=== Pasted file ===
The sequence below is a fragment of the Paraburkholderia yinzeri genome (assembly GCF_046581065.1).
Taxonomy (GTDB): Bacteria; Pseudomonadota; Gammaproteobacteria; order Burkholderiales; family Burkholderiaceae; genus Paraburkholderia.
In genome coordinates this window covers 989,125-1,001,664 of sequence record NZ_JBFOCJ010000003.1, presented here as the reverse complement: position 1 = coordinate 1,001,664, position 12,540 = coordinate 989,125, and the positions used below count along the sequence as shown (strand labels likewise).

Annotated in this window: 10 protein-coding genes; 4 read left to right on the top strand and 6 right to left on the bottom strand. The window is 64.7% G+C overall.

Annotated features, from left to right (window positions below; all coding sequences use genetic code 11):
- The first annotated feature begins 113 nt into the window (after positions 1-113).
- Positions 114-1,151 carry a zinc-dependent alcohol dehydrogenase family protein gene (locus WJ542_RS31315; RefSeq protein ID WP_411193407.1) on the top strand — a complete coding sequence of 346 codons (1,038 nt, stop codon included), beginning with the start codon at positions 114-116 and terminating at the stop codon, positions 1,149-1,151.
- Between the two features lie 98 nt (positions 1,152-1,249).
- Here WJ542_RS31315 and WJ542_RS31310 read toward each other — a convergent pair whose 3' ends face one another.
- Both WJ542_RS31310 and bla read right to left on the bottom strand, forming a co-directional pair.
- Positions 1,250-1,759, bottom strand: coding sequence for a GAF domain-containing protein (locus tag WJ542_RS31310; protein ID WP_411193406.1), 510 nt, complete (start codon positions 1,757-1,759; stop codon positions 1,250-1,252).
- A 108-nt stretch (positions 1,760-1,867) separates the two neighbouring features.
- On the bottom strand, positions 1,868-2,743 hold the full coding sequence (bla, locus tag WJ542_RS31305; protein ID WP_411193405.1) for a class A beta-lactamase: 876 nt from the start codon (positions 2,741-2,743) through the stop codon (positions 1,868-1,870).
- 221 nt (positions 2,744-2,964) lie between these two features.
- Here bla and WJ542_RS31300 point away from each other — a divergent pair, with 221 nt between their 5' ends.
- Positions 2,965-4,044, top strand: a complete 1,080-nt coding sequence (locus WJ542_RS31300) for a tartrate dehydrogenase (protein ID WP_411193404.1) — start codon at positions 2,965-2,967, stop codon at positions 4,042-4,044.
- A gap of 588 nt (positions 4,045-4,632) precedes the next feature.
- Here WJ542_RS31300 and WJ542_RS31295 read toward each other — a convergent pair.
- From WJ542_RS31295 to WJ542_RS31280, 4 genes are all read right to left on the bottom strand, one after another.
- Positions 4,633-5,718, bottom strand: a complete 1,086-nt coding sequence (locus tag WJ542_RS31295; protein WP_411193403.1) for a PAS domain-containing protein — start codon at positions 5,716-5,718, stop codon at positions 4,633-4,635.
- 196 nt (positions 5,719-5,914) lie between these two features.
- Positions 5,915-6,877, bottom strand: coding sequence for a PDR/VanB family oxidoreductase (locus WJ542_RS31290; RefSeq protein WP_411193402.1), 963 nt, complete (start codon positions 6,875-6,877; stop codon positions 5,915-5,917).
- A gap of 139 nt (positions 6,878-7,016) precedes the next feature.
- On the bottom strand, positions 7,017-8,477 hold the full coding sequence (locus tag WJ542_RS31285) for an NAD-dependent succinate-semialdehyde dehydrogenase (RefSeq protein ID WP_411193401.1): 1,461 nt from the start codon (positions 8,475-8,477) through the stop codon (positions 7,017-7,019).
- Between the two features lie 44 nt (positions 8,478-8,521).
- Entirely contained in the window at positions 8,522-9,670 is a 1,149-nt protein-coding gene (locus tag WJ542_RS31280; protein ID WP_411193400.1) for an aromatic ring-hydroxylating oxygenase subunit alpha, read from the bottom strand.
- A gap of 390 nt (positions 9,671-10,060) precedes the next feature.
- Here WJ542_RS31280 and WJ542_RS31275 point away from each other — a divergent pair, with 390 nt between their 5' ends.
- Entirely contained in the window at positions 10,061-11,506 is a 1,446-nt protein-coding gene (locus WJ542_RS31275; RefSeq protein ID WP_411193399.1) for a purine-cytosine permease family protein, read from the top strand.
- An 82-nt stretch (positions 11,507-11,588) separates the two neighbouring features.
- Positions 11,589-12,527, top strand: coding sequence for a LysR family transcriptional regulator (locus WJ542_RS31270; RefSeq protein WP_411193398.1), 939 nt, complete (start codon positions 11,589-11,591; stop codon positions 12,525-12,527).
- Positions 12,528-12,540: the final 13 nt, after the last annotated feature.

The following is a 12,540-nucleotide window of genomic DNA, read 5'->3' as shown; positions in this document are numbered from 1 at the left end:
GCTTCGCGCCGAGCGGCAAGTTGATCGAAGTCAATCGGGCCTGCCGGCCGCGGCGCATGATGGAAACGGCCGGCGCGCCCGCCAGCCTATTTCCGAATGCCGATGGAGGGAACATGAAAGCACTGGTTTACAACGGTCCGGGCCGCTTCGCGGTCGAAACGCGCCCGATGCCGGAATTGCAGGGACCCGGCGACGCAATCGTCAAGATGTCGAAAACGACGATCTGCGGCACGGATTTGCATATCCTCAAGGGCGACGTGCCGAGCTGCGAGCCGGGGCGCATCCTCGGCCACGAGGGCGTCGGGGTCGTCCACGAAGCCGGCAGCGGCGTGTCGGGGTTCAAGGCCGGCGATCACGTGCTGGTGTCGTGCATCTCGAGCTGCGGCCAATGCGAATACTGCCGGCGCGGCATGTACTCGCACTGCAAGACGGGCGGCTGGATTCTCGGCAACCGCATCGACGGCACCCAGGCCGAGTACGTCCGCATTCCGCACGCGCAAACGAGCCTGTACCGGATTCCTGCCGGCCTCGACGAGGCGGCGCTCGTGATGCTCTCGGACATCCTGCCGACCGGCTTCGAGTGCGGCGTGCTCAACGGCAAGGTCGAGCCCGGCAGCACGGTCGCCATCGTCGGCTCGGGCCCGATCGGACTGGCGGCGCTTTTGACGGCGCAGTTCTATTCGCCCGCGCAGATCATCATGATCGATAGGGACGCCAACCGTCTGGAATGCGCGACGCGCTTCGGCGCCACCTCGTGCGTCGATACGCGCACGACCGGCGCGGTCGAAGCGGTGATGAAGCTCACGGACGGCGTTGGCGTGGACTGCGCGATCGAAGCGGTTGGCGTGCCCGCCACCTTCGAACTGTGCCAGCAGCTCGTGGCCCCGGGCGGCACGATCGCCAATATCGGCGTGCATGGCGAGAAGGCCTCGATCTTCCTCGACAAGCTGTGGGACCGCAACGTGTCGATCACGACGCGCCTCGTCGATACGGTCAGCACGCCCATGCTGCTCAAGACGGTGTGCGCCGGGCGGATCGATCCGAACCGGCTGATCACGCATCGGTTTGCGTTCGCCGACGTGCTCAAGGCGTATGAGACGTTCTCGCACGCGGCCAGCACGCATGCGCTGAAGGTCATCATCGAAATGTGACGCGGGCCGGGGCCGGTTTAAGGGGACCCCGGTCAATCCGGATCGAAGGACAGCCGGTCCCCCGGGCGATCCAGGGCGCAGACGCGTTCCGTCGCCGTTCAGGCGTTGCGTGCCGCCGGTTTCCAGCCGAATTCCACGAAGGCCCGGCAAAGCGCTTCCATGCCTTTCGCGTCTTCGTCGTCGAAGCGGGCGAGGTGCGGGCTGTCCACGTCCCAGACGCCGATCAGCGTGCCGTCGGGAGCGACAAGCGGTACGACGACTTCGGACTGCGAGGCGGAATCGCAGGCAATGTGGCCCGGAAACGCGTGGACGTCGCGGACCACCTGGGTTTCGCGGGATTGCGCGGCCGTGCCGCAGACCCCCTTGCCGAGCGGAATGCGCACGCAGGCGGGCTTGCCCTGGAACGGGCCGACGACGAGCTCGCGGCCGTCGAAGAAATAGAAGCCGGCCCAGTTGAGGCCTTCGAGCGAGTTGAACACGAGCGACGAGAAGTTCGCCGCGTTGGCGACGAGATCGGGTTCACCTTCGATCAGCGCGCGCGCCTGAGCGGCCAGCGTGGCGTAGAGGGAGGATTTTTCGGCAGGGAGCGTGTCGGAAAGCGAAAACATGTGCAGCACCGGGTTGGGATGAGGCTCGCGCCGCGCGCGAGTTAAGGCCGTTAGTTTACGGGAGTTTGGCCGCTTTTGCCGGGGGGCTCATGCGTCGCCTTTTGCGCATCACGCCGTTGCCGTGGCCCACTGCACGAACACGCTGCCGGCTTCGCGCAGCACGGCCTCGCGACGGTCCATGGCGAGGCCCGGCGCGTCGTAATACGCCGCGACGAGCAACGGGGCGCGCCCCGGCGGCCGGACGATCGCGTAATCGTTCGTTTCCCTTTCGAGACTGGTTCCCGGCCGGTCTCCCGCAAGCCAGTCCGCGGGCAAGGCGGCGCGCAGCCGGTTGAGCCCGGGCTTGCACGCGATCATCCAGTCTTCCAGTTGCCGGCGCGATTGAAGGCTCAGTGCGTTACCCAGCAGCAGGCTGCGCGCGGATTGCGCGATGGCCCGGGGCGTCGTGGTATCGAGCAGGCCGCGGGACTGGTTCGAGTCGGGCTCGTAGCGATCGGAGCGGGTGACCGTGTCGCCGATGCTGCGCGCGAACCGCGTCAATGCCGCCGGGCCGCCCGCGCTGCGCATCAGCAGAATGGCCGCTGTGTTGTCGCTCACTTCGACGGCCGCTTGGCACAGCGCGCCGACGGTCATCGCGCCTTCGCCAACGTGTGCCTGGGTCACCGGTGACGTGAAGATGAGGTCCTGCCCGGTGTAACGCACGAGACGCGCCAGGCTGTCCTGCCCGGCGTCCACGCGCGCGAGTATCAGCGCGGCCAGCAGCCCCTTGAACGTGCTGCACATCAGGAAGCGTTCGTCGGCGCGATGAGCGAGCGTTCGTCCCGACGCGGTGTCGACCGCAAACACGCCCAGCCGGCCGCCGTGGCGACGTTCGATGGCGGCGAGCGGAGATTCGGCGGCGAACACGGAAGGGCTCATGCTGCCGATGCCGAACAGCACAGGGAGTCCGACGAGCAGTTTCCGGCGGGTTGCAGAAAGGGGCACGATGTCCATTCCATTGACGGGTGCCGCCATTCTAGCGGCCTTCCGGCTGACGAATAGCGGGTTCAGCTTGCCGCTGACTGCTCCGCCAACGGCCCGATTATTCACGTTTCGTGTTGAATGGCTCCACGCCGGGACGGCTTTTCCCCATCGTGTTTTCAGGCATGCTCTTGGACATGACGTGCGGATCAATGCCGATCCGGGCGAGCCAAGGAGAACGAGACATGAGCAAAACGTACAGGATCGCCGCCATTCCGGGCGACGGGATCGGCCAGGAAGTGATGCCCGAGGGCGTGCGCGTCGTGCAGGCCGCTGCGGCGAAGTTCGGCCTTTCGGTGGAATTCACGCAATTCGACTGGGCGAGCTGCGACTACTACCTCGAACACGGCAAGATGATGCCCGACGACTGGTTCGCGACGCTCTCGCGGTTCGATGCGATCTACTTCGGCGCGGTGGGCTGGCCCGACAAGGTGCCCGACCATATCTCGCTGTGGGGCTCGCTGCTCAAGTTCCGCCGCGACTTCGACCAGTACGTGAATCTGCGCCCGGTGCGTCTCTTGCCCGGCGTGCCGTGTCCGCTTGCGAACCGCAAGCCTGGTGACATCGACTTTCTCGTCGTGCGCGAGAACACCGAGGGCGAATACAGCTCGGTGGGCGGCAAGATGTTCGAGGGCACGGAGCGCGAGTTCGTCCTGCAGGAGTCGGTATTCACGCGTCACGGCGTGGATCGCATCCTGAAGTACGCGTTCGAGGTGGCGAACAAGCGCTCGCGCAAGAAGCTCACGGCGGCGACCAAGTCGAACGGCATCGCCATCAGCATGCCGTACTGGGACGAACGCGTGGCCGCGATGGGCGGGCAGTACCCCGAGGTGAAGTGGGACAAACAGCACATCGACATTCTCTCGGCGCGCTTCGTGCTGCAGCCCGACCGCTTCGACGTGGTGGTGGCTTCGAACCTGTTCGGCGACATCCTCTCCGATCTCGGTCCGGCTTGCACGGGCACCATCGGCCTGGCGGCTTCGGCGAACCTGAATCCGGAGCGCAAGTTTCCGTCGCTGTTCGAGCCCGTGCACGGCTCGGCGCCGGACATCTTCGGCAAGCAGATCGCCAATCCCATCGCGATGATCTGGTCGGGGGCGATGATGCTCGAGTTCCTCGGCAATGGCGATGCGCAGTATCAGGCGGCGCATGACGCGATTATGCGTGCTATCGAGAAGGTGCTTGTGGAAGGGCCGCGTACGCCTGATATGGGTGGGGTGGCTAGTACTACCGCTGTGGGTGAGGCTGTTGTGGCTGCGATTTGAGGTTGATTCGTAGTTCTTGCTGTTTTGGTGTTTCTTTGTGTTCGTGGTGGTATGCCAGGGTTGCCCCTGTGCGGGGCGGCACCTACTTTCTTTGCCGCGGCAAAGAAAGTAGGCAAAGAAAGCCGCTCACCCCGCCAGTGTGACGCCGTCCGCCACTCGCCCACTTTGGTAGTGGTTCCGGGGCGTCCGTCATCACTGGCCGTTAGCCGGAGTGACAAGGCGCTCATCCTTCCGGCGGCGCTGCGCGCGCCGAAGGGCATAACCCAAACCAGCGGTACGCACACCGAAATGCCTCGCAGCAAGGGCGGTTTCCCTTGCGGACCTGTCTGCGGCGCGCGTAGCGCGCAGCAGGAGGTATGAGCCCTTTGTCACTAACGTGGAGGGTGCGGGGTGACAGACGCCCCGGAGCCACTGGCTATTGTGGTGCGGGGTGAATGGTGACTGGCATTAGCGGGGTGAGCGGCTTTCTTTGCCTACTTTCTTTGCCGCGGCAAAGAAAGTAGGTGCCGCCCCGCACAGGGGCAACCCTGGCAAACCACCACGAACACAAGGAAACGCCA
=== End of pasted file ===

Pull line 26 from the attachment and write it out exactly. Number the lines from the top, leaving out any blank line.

- Entirely contained in the window at positions 8,522-9,670 is a 1,149-nt protein-coding gene (locus tag WJ542_RS31280; protein ID WP_411193400.1) for an aromatic ring-hydroxylating oxygenase subunit alpha, read from the bottom strand.